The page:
The most energetic phenomena in the Universe, also display extreme temporal variability. Classical astronomical observing techniques are not enough to study this kind of sources. High time-resolution and multiwavelength observations are needed to comprehend the physics involved. In this project we propose new tools to improve our understanding of these sources. The project will be both scientific and technological: We will study extreme astrophysical phenomena using leading edge multi-wavelength methods while using our experience to develop new instrumentation and techniques to go one step further.
Our project will improve our understanding of transients detected by high-energy satellites, paying especial attention to gamma-ray bursts (GRBs) and magnetars. We will perform multiwavelength modelling based on data from our ongoing observing proposals in major observatories, in radio, millimeter/submillimeter, infrared, and optical. In order to understand the global characteristics of these events we will perform statistical studies with large data samples. For this we will construct specific databases following virtual observatory (VO) protocols: A database with all the published data of GRB afterglows in the millimetre/submillimeter range and another one with optical/nIR spectroscopic observations of GRB afterglows.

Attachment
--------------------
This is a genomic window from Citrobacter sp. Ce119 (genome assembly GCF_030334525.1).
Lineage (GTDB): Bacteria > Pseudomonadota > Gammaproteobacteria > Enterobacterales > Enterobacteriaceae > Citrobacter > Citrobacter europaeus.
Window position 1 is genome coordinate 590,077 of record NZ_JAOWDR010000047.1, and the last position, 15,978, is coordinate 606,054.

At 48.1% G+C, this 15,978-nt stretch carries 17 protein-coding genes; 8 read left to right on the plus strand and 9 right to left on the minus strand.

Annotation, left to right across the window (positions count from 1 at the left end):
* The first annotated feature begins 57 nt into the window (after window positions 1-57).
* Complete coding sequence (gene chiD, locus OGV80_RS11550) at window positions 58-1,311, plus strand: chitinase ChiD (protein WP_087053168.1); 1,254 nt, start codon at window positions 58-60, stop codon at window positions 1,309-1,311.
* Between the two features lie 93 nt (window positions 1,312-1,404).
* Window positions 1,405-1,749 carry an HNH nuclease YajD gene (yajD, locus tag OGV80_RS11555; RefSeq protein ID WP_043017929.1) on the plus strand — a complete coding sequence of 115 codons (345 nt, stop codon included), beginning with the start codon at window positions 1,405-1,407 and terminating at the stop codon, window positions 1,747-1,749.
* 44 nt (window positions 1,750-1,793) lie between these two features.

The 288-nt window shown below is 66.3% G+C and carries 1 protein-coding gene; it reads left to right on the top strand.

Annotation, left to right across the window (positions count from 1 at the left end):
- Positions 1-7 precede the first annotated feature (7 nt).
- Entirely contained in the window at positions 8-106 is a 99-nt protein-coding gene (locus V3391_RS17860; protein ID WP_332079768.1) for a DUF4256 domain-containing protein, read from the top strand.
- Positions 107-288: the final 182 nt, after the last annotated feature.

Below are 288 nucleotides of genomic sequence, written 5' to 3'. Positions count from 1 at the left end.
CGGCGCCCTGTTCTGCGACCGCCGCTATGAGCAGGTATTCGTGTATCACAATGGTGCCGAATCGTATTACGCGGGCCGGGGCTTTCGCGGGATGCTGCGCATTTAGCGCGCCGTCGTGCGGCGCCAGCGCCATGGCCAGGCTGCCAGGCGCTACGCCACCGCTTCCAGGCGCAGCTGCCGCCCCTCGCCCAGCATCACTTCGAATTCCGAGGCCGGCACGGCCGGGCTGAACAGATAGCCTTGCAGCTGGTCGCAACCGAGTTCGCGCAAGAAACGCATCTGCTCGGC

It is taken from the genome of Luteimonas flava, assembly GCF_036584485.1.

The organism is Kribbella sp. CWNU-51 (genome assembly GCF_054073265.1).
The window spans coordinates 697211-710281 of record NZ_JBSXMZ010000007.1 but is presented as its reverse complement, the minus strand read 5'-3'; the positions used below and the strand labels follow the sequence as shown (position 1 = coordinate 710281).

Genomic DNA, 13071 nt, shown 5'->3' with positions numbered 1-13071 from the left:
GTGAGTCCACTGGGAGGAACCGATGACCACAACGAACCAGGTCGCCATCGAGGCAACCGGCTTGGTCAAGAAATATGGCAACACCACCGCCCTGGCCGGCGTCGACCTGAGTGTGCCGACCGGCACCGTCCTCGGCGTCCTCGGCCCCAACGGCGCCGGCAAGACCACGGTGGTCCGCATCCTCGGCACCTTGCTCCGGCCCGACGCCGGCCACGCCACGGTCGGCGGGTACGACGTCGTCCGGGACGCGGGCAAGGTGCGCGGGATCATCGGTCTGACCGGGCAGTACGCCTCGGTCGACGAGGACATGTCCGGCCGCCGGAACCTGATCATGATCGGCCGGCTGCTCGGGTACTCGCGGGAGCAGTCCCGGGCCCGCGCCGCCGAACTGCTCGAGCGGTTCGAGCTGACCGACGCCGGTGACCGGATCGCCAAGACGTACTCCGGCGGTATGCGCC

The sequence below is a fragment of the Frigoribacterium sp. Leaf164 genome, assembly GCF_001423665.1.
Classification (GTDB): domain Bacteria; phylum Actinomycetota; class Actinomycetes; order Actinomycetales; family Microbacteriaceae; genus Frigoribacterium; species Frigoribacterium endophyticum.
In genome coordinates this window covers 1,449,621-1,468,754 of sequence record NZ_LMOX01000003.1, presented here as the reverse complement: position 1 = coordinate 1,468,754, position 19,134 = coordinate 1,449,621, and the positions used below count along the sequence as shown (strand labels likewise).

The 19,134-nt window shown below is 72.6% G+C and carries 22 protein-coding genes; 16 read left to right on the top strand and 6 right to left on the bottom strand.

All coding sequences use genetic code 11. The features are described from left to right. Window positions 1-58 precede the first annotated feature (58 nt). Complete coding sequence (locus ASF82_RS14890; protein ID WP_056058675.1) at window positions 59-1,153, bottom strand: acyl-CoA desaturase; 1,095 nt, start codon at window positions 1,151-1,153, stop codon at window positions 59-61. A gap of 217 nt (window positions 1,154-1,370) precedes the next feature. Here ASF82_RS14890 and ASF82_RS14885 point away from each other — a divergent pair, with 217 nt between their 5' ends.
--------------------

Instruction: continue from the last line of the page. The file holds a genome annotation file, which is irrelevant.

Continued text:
On the technological side, we will develop software tools for the analysis of data including spectral line fitting and broadband modelling of GRB afterglows. Finally we will explore innovative observing techniques, based on high time-resolution plenoptic photon-counting cameras. Plenoptic cameras have the capacity to collect information not only on the intensity of light arriving to every pixel, but also the direction in which the rays of light arrive. Combined with photon-counting techniques, this technology will allow us to correct the wavefront of the arriving light and provide both high temporal-resolution with high spatial-resolution.
Fields of science
Call for proposal
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